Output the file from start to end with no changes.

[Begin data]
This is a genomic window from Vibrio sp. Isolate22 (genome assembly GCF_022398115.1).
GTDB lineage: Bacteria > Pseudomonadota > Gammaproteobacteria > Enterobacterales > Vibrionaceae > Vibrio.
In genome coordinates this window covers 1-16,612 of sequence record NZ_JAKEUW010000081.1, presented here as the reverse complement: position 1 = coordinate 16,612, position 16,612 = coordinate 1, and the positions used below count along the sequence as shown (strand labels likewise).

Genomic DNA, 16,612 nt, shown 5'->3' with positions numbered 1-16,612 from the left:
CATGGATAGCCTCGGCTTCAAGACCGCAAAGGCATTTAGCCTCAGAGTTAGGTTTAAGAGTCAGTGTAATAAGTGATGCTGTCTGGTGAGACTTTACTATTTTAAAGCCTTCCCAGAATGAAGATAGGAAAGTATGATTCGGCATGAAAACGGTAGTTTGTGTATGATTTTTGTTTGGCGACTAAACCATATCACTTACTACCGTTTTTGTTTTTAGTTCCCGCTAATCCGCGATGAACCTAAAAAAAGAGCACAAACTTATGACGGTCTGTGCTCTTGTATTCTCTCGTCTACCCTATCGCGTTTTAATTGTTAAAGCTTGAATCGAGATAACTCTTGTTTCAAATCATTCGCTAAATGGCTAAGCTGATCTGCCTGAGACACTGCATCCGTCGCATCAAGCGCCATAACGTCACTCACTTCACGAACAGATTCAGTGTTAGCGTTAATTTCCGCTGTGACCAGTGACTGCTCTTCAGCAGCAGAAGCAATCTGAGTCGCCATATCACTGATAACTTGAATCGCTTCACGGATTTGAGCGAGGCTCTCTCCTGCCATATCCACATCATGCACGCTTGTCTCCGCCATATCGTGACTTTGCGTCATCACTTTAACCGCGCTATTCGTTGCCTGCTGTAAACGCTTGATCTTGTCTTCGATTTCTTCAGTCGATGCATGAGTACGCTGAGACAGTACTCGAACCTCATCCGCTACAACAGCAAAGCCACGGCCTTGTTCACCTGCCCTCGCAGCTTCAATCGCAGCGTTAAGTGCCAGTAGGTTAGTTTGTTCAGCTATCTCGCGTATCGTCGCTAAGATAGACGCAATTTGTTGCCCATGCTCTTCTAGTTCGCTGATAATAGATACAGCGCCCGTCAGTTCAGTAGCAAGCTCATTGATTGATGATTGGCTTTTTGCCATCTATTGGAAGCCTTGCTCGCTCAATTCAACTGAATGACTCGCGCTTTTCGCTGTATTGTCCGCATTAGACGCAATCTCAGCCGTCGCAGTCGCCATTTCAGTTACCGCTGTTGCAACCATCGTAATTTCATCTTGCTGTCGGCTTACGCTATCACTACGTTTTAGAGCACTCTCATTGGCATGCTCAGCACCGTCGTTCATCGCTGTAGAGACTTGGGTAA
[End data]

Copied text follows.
This is a genomic window from Vibrio sp. Isolate22 (genome assembly GCF_022398115.1).
GTDB lineage: Bacteria > Pseudomonadota > Gammaproteobacteria > Enterobacterales > Vibrionaceae > Vibrio.
In genome coordinates this window covers 1-16,612 of sequence record NZ_JAKEUW010000081.1, presented here as the reverse complement: position 1 = coordinate 16,612, position 16,612 = coordinate 1, and the positions used below count along the sequence as shown (strand labels likewise).

Genomic DNA, 16,612 nt, shown 5'->3' with positions numbered 1-16,612 from the left:
CATGGATAGCCTCGGCTTCAAGACCGCAAAGGCATTTAGCCTCAGAGTTAGGTTTAAGAGTCAGTGTAATAAGTGATGCTGTCTGGTGAGACTTTACTATTTTAAAGCCTTCCCAGAATGAAGATAGGAAAGTATGATTCGGCATGAAAACGGTAGTTTGTGTATGATTTTTGTTTGGCGACTAAACCATATCACTTACTACCGTTTTTGTTTTTAGTTCCCGCTAATCCGCGATGAACCTAAAAAAAGAGCACAAACTTATGACGGTCTGTGCTCTTGTATTCTCTCGTCTACCCTATCGCGTTTTAATTGTTAAAGCTTGAATCGAGATAACTCTTGTTTCAAATCATTCGCTAAATGGCTAAGCTGATCTGCCTGAGACACTGCATCCGTCGCATCAAGCGCCATAACGTCACTCACTTCACGAACAGATTCAGTGTTAGCGTTAATTTCCGCTGTGACCAGTGACTGCTCTTCAGCAGCAGAAGCAATCTGAGTCGCCATATCACTGATAACTTGAATCGCTTCACGGATTTGAGCGAGGCTCTCTCCTGCCATATCCACATCATGCACGCTTGTCTCCGCCATATCGTGACTTTGCGTCATCACTTTAACCGCGCTATTCGTTGCCTGCTGTAAACGCTTGATCTTGTCTTCGATTTCTTCAGTCGATGCATGAGTACGCTGAGACAGTACTCGAACCTCATCCGCTACAACAGCAAAGCCACGGCCTTGTTCACCTGCCCTCGCAGCTTCAATCGCAGCGTTAAGTGCCAGTAGGTTAGTTTGTTCAGCTATCTCGCGTATCGTCGCTAAGATAGACGCAATTTGTTGCCCATGCTCTTCTAGTTCGCTGATAATAGATACAGCGCCCGTCAGTTCAGTAGCAAGCTCATTGATTGATGATTGGCTTTTTGCCATCTATTGGAAGCCTTGCTCGCTCAATTCAACTGAATGACTCGCGCTTTTCGCTGTATTGTCCGCATTAGACGCAATCTCAGCCGTCGCAGTCGCCATTTCAGTTACCGCTGTTGCAACCATCGTAATTTCATCTTGCTGTCGGCTTACGCTATCACTACGTTTTAGAGCACTCTCATTGGCATGCTCAGCACCGTCGTTCATCGCTGTAGAGACTTGGGTAA